I’ve been thinking a lot about live music recently. On Thursday, I saw Jack White at the beautiful, albeit impossible-to-get-to Deer Lake Park, and it was siiiiiiick. I remember the last time I saw Jack White; Sasquatch, in 2012. It was the first time the world had seen Jack White on his own, and at that show, he blew my freaking mind with amped-up, slick real rock show versions of garage rock White Stripes classics. I was bouncing. I was screaming. I was singing. This was no different. Both outdoor shows, both great memories.
Another incredibly special show I saw within the last couple of months was Arcade Fire at Squamish. It was the first time I saw Arcade Fire and I couldn’t even come down from my excited, heightened panic attack mode when Win Butler & Co. hit the stage. They burned their way through a riveting, exciting, mind-altering 90 minute set that played out like a greatest hits reel with a few surprises, confetti, five drummers, feathers, performance art, shiny pianos and everything in between. It was a mix of a proper rock show and an odd, freaky, left-field artsy performance, equal parts art gallery and arena. I was in the front alongside other hardcore fans of the band I had also waited my whole damn life to see and on top of everything else, the super moon was bright and full and in its full, hot-white glory. I felt like I was made of crystalline stars, a spirit entity watching myself and all of these other people from above enjoying the best damn rock show of the whole summer, maybe ever. It was that good. I was on another planet. It was an out-of-body experience.
What about that time two then-good friends of mine finally, finally, after years of all of us growing up and salivating over the second coming of the 90s British invasion, getting to see Oasis live which, as it turned out, was mere moments before their official break-up? Not only was Oasis playing, for which we had floor seats, but THEE Ryan Adams, one of my top two favourite artists ever, was the opening in what turned out to be a sick, amazing, life-altering double bill. For me, Ryan Adams was it and I remember how I felt hearing “When the Stars Go Blue” live for the first time (he didn’t play it the first time I’d seen him and the Cardinals two years prior). When Oasis hit the stage, we bonded. More than we ever did before. This was our youth up there, in all their snarling, mock-teddy boy, accented egotistical glory. Liam, who I think is the lesser Gallagher, stands on stage as if he has more swagger than anyone on the planet and when you see him up there, hands behind his back, belting out classic songs from Definitely, Maybe and What’s the Story Morning Glory?, you believe him.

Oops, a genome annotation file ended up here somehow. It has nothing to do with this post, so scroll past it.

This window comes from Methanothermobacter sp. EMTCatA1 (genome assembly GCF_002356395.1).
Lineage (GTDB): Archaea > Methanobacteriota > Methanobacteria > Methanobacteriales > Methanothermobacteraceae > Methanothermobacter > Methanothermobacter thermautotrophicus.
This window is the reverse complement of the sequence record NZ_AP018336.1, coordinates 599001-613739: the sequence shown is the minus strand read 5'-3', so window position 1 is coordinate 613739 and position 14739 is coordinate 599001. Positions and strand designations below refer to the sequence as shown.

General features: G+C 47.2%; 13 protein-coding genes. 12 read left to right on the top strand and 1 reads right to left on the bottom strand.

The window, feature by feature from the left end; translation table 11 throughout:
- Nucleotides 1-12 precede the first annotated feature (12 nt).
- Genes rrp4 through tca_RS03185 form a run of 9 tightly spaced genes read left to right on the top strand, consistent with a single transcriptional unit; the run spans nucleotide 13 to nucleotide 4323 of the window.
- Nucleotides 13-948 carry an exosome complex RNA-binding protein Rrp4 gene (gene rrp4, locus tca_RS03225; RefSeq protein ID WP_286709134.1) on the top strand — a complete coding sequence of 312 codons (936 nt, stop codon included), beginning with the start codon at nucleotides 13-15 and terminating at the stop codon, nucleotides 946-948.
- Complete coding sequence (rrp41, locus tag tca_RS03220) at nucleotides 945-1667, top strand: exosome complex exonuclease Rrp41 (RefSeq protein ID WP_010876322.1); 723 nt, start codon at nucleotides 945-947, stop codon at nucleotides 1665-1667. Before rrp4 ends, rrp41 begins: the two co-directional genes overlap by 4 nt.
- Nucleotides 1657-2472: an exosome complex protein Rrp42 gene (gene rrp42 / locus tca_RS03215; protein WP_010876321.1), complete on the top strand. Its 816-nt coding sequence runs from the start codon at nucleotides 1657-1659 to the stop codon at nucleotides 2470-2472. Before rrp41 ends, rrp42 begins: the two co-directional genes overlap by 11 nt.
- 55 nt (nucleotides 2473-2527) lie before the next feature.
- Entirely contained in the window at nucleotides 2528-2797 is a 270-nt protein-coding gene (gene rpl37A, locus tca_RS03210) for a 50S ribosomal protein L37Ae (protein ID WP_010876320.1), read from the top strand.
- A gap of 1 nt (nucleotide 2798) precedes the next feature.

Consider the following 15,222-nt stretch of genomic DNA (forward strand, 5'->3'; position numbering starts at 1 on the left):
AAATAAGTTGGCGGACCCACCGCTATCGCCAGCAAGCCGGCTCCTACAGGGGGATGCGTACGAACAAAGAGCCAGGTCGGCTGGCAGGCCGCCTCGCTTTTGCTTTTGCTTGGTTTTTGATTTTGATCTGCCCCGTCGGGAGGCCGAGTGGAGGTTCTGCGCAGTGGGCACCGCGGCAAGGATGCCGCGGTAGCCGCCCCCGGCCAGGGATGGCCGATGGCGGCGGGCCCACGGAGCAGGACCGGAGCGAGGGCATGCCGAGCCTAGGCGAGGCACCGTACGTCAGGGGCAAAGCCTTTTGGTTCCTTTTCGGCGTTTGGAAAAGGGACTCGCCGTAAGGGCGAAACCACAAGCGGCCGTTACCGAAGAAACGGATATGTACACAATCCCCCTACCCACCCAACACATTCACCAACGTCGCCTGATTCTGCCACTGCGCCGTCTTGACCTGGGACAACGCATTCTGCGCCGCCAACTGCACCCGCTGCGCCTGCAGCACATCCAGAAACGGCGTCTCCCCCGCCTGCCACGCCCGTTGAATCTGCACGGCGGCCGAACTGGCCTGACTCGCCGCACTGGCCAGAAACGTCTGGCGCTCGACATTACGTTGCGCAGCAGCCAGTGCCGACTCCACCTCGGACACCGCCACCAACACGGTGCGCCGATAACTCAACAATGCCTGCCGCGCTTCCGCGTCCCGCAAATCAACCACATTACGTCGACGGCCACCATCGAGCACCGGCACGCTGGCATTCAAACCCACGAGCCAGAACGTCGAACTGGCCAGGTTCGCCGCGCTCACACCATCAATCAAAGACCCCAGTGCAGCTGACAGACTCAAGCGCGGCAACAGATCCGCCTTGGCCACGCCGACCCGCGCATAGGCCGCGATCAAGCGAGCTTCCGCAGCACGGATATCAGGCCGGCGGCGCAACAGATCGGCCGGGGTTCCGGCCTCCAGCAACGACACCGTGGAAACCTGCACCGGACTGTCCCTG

Or the time I saw AC/DC, a long-time favourite for one reason or another (my reason mostly being the guitar-wielding majesty that is Angus Young), and during the show there was an all-out thunderstorm that drenched and flooded Commonwealth Stadium with water. We were all soaked. It was windy. Thunder and lightning struck. And these 60-70 year old rock stars took breaks to mop the water off-stage in between songs and then just kept going. At one point during the encore, little Angus, shirt off and soaking wet, stood on a rising podium that towered over the crowd, and played something like a 15-minute solo up there. Just before we all, fists in the air, sang along to “For Those About to Rock” as the canons went off.
These are memories. These memories are a part of why I love music so much. Music is about the creation of memory; whether a song reminds you of an ex you were in love with or a magic summer with friends or that time your face melted off during a Nels Cline guitar solo, these are reasons why concerts are the greatest and most momentous fun one could possibly ever have. Sharing the air with your favourite musicians, sharing a memorable experience with thousands of strangers, sharing and feeding off one another’s exuberant and high high energy, could not possibly get any better.